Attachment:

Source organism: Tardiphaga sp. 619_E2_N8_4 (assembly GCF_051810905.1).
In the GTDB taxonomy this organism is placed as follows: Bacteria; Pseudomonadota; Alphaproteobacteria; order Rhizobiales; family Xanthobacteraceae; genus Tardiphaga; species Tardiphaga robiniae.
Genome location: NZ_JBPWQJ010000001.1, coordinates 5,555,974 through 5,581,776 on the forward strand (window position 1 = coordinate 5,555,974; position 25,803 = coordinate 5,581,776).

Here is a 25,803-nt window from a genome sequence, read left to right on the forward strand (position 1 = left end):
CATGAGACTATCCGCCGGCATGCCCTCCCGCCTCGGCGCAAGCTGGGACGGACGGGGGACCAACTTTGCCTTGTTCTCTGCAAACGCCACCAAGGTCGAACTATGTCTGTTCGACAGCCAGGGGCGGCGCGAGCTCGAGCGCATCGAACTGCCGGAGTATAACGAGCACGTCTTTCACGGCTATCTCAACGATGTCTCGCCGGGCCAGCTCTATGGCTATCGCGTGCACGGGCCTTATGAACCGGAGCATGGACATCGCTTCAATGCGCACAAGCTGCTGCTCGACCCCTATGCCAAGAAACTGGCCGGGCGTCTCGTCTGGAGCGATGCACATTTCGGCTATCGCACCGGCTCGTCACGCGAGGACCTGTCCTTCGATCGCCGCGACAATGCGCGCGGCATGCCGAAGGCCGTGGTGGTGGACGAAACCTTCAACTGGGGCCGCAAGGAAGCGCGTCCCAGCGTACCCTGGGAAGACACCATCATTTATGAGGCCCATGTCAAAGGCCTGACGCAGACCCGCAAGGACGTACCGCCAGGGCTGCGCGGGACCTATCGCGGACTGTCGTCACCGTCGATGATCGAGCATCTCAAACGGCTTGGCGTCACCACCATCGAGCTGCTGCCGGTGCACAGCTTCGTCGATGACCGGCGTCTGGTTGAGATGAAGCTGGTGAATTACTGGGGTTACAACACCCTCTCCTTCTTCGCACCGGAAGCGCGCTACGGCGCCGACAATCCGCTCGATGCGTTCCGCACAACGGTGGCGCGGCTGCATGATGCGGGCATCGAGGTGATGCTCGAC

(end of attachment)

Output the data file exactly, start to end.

Source organism: Tardiphaga sp. 619_E2_N8_4 (assembly GCF_051810905.1).
In the GTDB taxonomy this organism is placed as follows: Bacteria; Pseudomonadota; Alphaproteobacteria; order Rhizobiales; family Xanthobacteraceae; genus Tardiphaga; species Tardiphaga robiniae.
Genome location: NZ_JBPWQJ010000001.1, coordinates 5,555,974 through 5,581,776 on the forward strand (window position 1 = coordinate 5,555,974; position 25,803 = coordinate 5,581,776).

Here is a 25,803-nt window from a genome sequence, read left to right on the forward strand (position 1 = left end):
CATGAGACTATCCGCCGGCATGCCCTCCCGCCTCGGCGCAAGCTGGGACGGACGGGGGACCAACTTTGCCTTGTTCTCTGCAAACGCCACCAAGGTCGAACTATGTCTGTTCGACAGCCAGGGGCGGCGCGAGCTCGAGCGCATCGAACTGCCGGAGTATAACGAGCACGTCTTTCACGGCTATCTCAACGATGTCTCGCCGGGCCAGCTCTATGGCTATCGCGTGCACGGGCCTTATGAACCGGAGCATGGACATCGCTTCAATGCGCACAAGCTGCTGCTCGACCCCTATGCCAAGAAACTGGCCGGGCGTCTCGTCTGGAGCGATGCACATTTCGGCTATCGCACCGGCTCGTCACGCGAGGACCTGTCCTTCGATCGCCGCGACAATGCGCGCGGCATGCCGAAGGCCGTGGTGGTGGACGAAACCTTCAACTGGGGCCGCAAGGAAGCGCGTCCCAGCGTACCCTGGGAAGACACCATCATTTATGAGGCCCATGTCAAAGGCCTGACGCAGACCCGCAAGGACGTACCGCCAGGGCTGCGCGGGACCTATCGCGGACTGTCGTCACCGTCGATGATCGAGCATCTCAAACGGCTTGGCGTCACCACCATCGAGCTGCTGCCGGTGCACAGCTTCGTCGATGACCGGCGTCTGGTTGAGATGAAGCTGGTGAATTACTGGGGTTACAACACCCTCTCCTTCTTCGCACCGGAAGCGCGCTACGGCGCCGACAATCCGCTCGATGCGTTCCGCACAACGGTGGCGCGGCTGCATGATGCGGGCATCGAGGTGATGCTCGAC